This article addresses a deceptively simple question, what is reality? Our first response is to simply say look around you. Everything you see is part of reality. What’s wrong with that as an answer? Actually nothing is wrong with that answer if you’re trying to explain reality to a young child. As the child grows older, you will likely explain that reality also consists of things you can’t see as well, like radio waves. When the child goes to school, at some point they will teach the child about gravity and likely describe it as an invisible field between two masses that draws them together. The typical classroom lesson talks about Newton being hit on the head with an apple and as a consequence discovering gravity. So, if we sum up the typical description of reality taught to us as school children it consists of entities we can see and entities we can’t see.

Today we know that reality, our universe, is fundamentally made of mass and  electromagnetic energy (i.e., photons and electrons). We also know that even vacuums contain energy, which has been proven by laundry list of experiments, such as the Casimir-Polder force (i.e., an attraction between a pair of electrically neutral metal plates in a vacuum). Since Einstein’s special theory of relativity equates energy with mass via his famous equation E = mc^2, where E is energy, m is mass, and c is the speed of light in empty space, we can argue that the entire universe is made of energy in different forms. This should not surprise us since the most accepted theory of the universe’s evolution is the big bang theory. The big bang theory holds that the universe originated from an infinitely dense-energy point that expanded to form the universe we now observe.

From quantum mechanics we learn that all energy is quantized (i.e., made up of discrete packets of energy termed quantums). For example, light is made up of photons, and mass is made of atoms, which in turn is made of discrete subatomic particles, like protons and electrons. Although the science of physics breaks down when we attempt to model the infinitely dense-energy point that constituted the big bang at the point it came into existence, it’s logical to believe the energy that constituted the big bang must have also been quantized. However, this point should be considered a hypothesis, since it has not been proven.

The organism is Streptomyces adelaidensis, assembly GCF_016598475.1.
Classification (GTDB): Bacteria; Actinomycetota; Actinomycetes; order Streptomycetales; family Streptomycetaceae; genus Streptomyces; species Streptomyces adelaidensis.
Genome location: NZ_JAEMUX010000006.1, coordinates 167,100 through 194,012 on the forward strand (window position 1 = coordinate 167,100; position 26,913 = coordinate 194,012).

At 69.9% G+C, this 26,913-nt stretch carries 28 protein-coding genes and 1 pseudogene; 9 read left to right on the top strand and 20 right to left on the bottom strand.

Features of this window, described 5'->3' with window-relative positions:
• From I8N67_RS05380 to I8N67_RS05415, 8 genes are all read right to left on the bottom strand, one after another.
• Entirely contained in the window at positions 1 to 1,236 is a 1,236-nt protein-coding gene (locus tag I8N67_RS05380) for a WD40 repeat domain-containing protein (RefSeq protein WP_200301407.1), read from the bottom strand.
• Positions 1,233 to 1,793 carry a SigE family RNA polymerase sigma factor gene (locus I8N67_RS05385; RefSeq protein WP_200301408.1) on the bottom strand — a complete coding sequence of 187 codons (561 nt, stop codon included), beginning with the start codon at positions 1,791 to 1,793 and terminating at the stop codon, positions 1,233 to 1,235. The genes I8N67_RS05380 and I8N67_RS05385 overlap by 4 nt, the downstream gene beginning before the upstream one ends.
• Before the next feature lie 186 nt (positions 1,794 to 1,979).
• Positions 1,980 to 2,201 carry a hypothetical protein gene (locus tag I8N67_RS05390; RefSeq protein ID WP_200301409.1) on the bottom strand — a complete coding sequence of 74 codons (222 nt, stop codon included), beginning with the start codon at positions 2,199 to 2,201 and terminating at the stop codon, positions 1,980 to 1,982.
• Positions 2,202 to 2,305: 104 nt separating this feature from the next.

What does all of the above say about reality? The answer is two points:

1. All reality is energy, which manifests itself in different forms
2. All energy is quantized (This is a fundamental pillar of quantum mechanics)

In a recent previous post, The Nature of Time Parts 1 and 2, I delineated that science holds that time itself is also quantized into small intervals termed Planck time. I also presented a conjecture that movement in time was related to energy. Please see that post for a more complete understanding. If you are willing to accept that all reality (mass, space, time, and energy) is composed of discrete energy quantums, we can argue we live in a Quantum Universe (i.e., a universe that is made up of discrete quantum of energy, including for example photons, atoms, subatomic particles, etc.).

I would like to add that this view of the universe is similar to the assertions of string theory, which posits that all reality consists of a one-dimensional vibrating string of energy. I intentionally chose not to entangle the concept of a Quantum Universe with string theory. If you will pardon the metaphor, string theory is tangled in numerous interpretations and philosophical arguments. No scientific consensus says that string theory is valid, though numerous prominent physicists believe it is. For these reasons, I chose to build the concept of a Quantum Universe separate from string theory, although the two “theories” (actually hypotheses) appear conceptually compatible.

A Quantum Universe may be a difficult theory to accept. We do not typically experience the universe as being an immense system of discrete packets of energy. Light appears continuous to our senses. Our electric lamp does not appear to flicker each time an electron goes through the wire. The computer you are using to read these words appears solid. We cannot feel the atoms that form the computer. This makes it difficult to understand that the entire universe consists of quantized energy. Here is a simple framework to think about it. When we watch a motion picture, each frame in the film is slightly different from the last. When we play them at the right speed, about twenty-four frames per second, we see, and our brains process continuous movement. However, is it? No. It appears to be continuous because we cannot see the frame-to-frame changes.

In summary, this article argues the nature of reality, the universe, consists of energy and that energy is quantized, resulting in a Quantum Universe.